Bombay Cat Info
Bombay Cat Info: History
Nikki Horner started to develop the Bombay cat breed in 1953 from combining black American Shorthairs with Burmese cats. She wanted a cat breed with a dark black coat and bright copper penny eyes.
Early efforts were unsuccessful and in 1965 she finally found a winning breed combination. In 1970 when the breed was accepted for championship competitions, Nikki Horner stopped breeding cats, but other breeders worked to keep the breed alive.
Female Bombay Cat aged 7 - wikimedia user Pititebilette
Herb and Suzanne Zwecker were two people who had a major influence on the Bombay cat breed’s development and progression. They developed new lines and in 1979, TICA accepted the Bombay for championship competitions.
Bombay Cat Info: Description
To get an idea of the look of the Bombay, just think of a small version of the Black Panther. The Bombay cat comes in one color only – black. Imagine the deepest, darkest, midnight black you can and you will have an idea of the color of this cat’s coat.
The tight, short coat has a shiny, glossy sheen to it that makes grooming easy. A brushing once a week to remove loose hair is all that is needed to keep the coat in top condition.
This cat breed is medium sized and well muscled. The ears are medium sized and set well apart. The head is rounded with large wide-set eyes. The Bombay cat’s eyes can be rich gold or copper colored and makes for a stunning contrast to the black coat.
The Bombay breed standards call for brilliant copper eyes but as this is a very hard color to achieve, gold is accepted as well.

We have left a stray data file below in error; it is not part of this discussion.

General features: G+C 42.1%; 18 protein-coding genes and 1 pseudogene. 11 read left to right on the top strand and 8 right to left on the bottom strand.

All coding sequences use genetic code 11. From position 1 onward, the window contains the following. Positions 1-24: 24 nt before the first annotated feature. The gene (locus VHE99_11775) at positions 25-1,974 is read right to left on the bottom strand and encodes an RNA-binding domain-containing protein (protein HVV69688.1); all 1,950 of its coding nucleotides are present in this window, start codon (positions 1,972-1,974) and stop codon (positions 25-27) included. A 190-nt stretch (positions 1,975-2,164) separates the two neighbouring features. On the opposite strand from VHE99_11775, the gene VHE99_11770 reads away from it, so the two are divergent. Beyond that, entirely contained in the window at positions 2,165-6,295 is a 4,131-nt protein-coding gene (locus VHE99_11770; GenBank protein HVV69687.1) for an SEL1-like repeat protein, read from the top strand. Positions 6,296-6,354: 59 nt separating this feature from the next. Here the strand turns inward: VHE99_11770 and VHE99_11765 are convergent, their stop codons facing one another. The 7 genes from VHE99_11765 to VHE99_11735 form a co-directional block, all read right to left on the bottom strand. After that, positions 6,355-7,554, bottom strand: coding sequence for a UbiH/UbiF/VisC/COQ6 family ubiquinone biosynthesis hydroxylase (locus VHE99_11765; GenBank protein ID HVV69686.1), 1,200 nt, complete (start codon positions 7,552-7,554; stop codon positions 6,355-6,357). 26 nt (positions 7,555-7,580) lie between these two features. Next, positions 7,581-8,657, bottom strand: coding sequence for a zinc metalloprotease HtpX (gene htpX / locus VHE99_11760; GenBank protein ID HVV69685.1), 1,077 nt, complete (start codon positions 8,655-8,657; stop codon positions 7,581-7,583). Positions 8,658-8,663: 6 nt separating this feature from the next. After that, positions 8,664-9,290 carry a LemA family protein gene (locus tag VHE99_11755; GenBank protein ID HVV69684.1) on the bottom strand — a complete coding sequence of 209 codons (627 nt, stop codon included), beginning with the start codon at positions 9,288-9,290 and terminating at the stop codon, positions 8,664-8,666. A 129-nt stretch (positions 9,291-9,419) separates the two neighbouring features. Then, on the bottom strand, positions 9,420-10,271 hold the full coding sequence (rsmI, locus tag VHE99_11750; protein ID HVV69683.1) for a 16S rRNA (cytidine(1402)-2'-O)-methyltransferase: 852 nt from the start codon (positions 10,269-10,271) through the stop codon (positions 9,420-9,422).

Bombay Cat Info: Personality & Temperament
The Bombay is an easy-going, inquisitive and loving cat that loves to play and play some more. They are very people-orientated and will greet you and any visitors at the door.
Bombay cat (photo by Dave, July 2005)
This cat breed simply loves to be around people and does not do well on its own. You should consider getting a companion cat if you are going to be leaving your Bombay alone for long periods of time.
If properly integrated, the Bombay cat gets along well with other pets such as dogs and because of its loving nature, is the perfect cat to have with children.
The Bombay cat and the Burmese are closely related and share the same health and genetic problems. These two cat breeds have the same head and body type.
Some of the main health issues of the Bombay cat include cranial deformities, breathing problems and excessive eye tearing due to the foreshortened nose.
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What other visitors have said
Click below to see contributions from other cat lovers to this page...
Best cat ever!
My Bombay's name is Luna and she is the sweetest most loving cat ever. We rescued her from a cat sanctuary. She sleeps with my husband and I every night, …...
Patti Lemaire Not rated yet
My little rescued Bombay is perfect. She is 10 yrs old now and still the size of a kitten, maybe 4-5 lbs but tough as nails. Her best friend is our standard …...
Lady J Not rated yet
I think my cat is a bombay. Lady J is the sweetest cat. Although makes a lot of noise when she needs attention. She plays well with my puppy. A toy yorkshire …...
rescue Not rated yet
my Bombay is named Boomer. One day my husband was standing at his brother drive way when someone threw a kitten out the window. He picked him up and brought …...